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Written on November 26, 2010 at 8:39 am, by Eric Cressey
Today, we continue with ‘Stache Bash 2010 with another huge sale and another devastatingly good-looking mustache – and a very important message for those of you who (like me) own your own training facilities or hope to open one someday.
First off, the huge sale is pretty simple: everything on THIS PAGE (all collaborative products from Robertson, Hartman, and I) is on sale at 20% off. This includes Assess & Correct, Building the Efficient Athlete, the Single-Leg Solution, Bulletproof Knees, Magnificent Mobility, Inside-Out, and the Indianapolis Performance Enhancement Seminar DVD Set. You don’t even have to enter a coupon code; you can just go purchase them all in one place, and the discount is already applied.
As for the mustache and the important message, check out this video of yesterday’s 4th Annual Cressey Performance Thanksgiving Day Lift, where we had about 30 people in attendance. The horseshoe ‘stache (minus the soul patch) makes an appearance at the 26-second mark.
At risk of sounding overconfident, things have gone well for us at Cressey Performance since we opened our doors in 2007. We’ve had double digit percentage growth in each of the past three years and the job seems to get more and more fun each and every day. In the next two months, we’ll expand into an additional 1,000 square-feet. I talked a lot about how we’ve attacked things to get to where we are in a previous blog post, Three Years of Cressey Performance: The Right Reasons and the Right Way.
One thing I’m not sure I’ve highlighted in my writing enough, though, is how important the camaraderie we have among our clientele is. “Creating camaraderie” was never a bulletpointed objective in our business plan, but in hindsight, it was the single-most important factor in our gym not only “making it,” but thriving in an economy where loads of other gyms were closing their doors just about every day.
Each year, the Thanksgiving Day lift reminds me of that, as for me, Thanksgiving is all about family. In other words, if you’re going to spend a few hours with people on Thanksgiving morning (and get up ultra-early to do so on the morning after what is arguably the biggest partying night of the year), then you better enjoy the company of those people and see them as part of your extended family. We had high school athletes, college athletes, professional athletes, weekend warriors, Moms and Dads, and former interns in to get after it from 7:30AM to 9:30AM – and it really meant a lot to our staff. Sure, a lot of them were probably just there to see (and feel…and be photographed with) my mustache, but you get the point.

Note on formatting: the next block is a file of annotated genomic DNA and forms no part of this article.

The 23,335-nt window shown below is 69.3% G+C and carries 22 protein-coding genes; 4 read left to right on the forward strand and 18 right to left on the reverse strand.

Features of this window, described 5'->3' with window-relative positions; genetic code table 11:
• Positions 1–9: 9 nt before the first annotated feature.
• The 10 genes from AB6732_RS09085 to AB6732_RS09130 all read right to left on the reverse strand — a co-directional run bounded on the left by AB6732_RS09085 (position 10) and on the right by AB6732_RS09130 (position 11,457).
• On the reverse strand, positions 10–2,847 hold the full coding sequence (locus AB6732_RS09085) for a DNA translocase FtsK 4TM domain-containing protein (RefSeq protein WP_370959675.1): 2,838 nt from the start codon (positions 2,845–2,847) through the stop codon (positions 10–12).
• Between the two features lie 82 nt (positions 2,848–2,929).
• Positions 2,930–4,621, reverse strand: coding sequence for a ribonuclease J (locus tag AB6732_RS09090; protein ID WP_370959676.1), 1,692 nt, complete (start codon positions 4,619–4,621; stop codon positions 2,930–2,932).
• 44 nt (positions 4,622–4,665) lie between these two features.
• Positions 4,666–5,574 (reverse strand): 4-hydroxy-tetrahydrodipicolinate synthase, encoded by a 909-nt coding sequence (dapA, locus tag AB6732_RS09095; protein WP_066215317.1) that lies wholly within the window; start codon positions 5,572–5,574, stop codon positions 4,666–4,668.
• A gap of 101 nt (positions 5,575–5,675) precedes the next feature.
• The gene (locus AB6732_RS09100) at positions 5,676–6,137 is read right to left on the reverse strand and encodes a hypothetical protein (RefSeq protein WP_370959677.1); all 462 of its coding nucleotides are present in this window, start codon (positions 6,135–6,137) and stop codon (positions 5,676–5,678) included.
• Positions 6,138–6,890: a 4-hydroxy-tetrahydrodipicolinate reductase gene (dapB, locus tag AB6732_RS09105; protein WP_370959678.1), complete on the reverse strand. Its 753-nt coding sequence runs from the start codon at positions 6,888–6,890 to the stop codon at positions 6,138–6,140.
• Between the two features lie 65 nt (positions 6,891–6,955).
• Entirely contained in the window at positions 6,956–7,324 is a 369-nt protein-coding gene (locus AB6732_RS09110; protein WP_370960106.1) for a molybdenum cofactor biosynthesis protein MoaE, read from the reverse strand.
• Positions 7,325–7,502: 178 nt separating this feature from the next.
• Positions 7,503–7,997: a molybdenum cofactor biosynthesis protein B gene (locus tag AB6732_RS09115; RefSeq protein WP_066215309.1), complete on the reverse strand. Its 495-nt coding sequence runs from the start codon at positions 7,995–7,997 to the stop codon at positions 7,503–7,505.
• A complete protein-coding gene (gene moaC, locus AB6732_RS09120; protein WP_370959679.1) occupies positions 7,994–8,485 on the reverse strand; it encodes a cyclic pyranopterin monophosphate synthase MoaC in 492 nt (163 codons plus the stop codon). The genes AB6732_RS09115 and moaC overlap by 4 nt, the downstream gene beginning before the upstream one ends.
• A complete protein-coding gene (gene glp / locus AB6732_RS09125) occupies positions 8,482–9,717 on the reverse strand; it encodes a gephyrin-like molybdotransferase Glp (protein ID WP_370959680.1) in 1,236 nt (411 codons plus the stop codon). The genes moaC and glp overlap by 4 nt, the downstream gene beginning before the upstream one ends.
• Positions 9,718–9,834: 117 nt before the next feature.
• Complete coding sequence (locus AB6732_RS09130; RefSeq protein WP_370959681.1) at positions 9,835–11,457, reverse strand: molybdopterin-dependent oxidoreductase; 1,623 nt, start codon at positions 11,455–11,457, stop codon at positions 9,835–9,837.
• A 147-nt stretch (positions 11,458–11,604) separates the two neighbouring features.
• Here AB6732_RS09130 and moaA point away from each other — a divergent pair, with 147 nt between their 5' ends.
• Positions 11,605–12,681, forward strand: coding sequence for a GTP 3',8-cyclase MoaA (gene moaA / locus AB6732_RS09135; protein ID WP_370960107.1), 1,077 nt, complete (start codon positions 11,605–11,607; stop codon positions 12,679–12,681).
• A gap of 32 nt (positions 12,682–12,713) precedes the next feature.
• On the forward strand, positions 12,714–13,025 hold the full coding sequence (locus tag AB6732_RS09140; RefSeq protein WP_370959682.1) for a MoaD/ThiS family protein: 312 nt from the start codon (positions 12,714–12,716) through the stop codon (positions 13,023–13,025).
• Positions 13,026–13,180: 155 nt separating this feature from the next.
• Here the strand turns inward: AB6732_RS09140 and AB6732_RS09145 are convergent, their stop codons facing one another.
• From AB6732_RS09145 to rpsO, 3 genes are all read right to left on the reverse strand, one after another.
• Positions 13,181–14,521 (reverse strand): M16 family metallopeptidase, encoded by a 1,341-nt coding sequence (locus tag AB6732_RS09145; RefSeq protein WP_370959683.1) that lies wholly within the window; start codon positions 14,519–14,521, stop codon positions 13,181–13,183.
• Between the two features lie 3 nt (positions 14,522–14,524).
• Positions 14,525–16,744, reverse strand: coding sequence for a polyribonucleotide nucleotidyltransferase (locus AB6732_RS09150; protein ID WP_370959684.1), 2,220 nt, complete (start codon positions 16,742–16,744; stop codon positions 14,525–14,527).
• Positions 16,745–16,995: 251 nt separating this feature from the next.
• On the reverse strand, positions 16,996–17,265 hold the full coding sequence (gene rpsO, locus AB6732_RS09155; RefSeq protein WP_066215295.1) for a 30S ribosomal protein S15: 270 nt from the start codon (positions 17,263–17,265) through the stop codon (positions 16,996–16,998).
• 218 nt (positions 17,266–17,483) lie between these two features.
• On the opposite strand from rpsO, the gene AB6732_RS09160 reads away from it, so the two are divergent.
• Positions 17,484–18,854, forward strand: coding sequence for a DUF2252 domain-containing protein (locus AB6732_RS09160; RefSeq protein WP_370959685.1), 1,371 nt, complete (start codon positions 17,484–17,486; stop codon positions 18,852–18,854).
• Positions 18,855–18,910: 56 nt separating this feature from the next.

How do you create camaraderie among your clients?
The possibilities are endless in this regard, and the appropriate “strategies” (if you can even call “caring” a strategy) are going to be unique to each facility, but the end goal should always be the same: camaraderie. If you’re in the fitness industry and not working to create it both intentionally and unintentionally, you’re missing out on an important component of being successful.
Thanks for reading; I hope you all had a great Thanksgiving. Don’t forget to check out the 20% off sale on all the aforementioned products HERE.
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Written on November 25, 2010 at 3:54 am, by Eric Cressey
I won’t be writing much today, as I’m headed out right now for the 4th Annual Cressey Performance Thanksgiving Day Lift (video to come tomorrow). However, I did want to take a quick second to say thank you very much for your continued support of EricCressey.com; it’s one of many things about which I can be very thankful this holiday season.
In continuing with our ‘Stache Bash 2010 week of sales, I’m putting the Ultimate Off-Season Training Manual on sale at 25% off through tomorrow (Friday) night. Just head HERE and enter the coupon code TURKEY at checkout and the discount will be applied.
Written on November 24, 2010 at 3:05 am, by Eric Cressey
As we continue ‘Stache Bash 2010, today’s featured/discounted product is The Art of the Deload. More importantly, though, I’ve moved to the horseshoe ‘stache with accompanying soul patch.
Control yourselves, ladies, and we’ll be able to move forward now.
As a brief background on The Art of the Deload, this 26-page e-book is a quick read that’ll give you practical strategies that you can quickly and easily put into practice. In it, I outline 10 different deloading strategies that can be implemented in any resistance training program – and discuss who is the best fit for each strategy.
Rather than reinvent the wheel, I thought I’d give you a little taste of one of the ten:
Method #9: Planning for the PR Deload Week
With this method, you work backward from the first day of the subsequent program with the goal of testing one lift when you’re at your freshest. Let’s say that you’re on a three days per week set-up, with the last (12th) session of the month taking place on a Friday. Your goal is to train normally over the course of the first four weeks (Month 1), with a small amount of technique work for the lift in question taking place during your deload week.